Chafee, Begich, and Heller each ran 4 years after losing their Senate seats; Perdue ran just 2 years following his defeat while DeWine waited 12 years [though he waited only 4 years before becoming state attorney-general]. Ayotte would be running 8 years after her 2016 re-election loss to then-Gov. Maggie Hassan.

    If she wins, Ayotte would be the third woman in U.S. history to serve as both governor and U.S. senator — after Jeanne Shaheen and Maggie Hassan.

    The following is a complete list of women who ran in elections for both governor and U.S. senator, winning at least one:

    *Gladys Pyle (R-SD): candidate for gov. 1930; sen. 1938-39
    *Hazel Abel (R-NE): sen. Nov.-Dec. 1954; candidate for gov. 1960
    *Dianne Feinstein (D-CA): nominee for gov. 1990; sen. 1992-present
    *Christine Todd Whitman (R-NJ): nominee for sen. 1990; gov. 1994-2001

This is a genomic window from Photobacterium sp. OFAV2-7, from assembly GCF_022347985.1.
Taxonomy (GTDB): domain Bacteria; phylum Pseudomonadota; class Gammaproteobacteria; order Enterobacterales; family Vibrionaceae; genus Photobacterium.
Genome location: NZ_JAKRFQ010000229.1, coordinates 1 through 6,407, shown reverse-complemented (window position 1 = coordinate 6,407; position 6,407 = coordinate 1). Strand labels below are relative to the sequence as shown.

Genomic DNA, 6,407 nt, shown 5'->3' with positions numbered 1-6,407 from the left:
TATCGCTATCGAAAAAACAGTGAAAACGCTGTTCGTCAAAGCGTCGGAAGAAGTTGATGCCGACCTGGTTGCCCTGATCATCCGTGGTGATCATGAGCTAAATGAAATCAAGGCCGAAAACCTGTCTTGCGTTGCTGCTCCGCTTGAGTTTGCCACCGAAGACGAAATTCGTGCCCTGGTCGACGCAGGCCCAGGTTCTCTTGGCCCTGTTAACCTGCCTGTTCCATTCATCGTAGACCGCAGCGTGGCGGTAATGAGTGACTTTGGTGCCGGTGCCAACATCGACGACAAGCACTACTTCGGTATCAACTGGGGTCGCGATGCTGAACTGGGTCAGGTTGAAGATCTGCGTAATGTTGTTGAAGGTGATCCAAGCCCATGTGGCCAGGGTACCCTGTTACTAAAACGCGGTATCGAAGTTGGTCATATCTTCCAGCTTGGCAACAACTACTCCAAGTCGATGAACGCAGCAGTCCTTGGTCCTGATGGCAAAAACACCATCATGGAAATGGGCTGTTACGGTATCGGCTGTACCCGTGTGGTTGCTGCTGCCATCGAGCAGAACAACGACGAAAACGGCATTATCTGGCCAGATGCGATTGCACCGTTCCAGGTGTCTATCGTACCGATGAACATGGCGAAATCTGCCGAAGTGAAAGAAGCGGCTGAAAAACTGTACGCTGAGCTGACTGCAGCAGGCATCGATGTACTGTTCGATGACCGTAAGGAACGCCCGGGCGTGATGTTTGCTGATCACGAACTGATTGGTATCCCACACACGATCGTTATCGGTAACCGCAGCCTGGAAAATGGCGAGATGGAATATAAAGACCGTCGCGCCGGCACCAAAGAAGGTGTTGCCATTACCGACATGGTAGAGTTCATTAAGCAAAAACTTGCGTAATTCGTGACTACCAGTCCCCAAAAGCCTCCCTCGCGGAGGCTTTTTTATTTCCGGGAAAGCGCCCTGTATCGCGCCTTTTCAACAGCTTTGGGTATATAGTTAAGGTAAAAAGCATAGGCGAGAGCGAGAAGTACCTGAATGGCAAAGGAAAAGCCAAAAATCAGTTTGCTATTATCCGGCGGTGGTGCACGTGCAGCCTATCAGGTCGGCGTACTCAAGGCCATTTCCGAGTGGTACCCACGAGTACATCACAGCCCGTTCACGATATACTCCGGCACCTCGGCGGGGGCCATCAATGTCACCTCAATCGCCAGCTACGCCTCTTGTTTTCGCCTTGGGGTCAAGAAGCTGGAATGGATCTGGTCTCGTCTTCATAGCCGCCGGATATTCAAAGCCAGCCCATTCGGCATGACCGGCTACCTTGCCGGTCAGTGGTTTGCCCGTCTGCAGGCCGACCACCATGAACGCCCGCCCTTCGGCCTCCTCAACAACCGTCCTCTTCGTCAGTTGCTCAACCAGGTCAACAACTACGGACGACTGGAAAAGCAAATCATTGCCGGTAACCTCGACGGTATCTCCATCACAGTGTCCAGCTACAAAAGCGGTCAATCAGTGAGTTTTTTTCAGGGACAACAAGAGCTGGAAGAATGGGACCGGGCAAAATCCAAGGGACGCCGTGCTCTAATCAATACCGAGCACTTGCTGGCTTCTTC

*Joan Finney (D-KS): gov. 1991-95; candidate for sen. 1996
    *Kay Bailey Hutchison (R-TX): sen. 1993-2013; candidate for gov. 2010
    *Susan Collins (R-ME): nominee for gov. 1994; sen. 1997-present
    *Debbie Stabenow (D-MI): candidate for gov. 1994; sen. 2001-present
    *Mary Landrieu (D-LA): candidate for gov. 1995; sen. 1997-2015
    *Heidi Heitkamp (D-ND): nominee for gov. 2000; sen. 2013-19
    *Linda Lingle (R-HI): gov. 2002-10; nominee for sen. 2012
    *Mazie Hirono (D-HI): nominee for gov. 2002; sen. 2013-present
    *Claire McCaskill (D-MO): nominee for gov. 2004; sen. 2007-19

    • Cecil Crusher on July 20, 2023 at 4:45 am

      Perdue lost his re-election bid in 01 of _2021_, making him an also-ran for US senator and state governor in the SAME CYCLE (he did post first place in the initial/regular 2020 balloting ahead of Ossof).

  2. GERALD S GLAZER on September 20, 2023 at 10:53 am

    Note that all Republican Senate nominees who won uncontested primaries lost to Democratic incumbents in the General Election. Conclusion: Nobody else thought it was worthwhile to seek the GOP nomination in those years because the incumbent had it in the bag.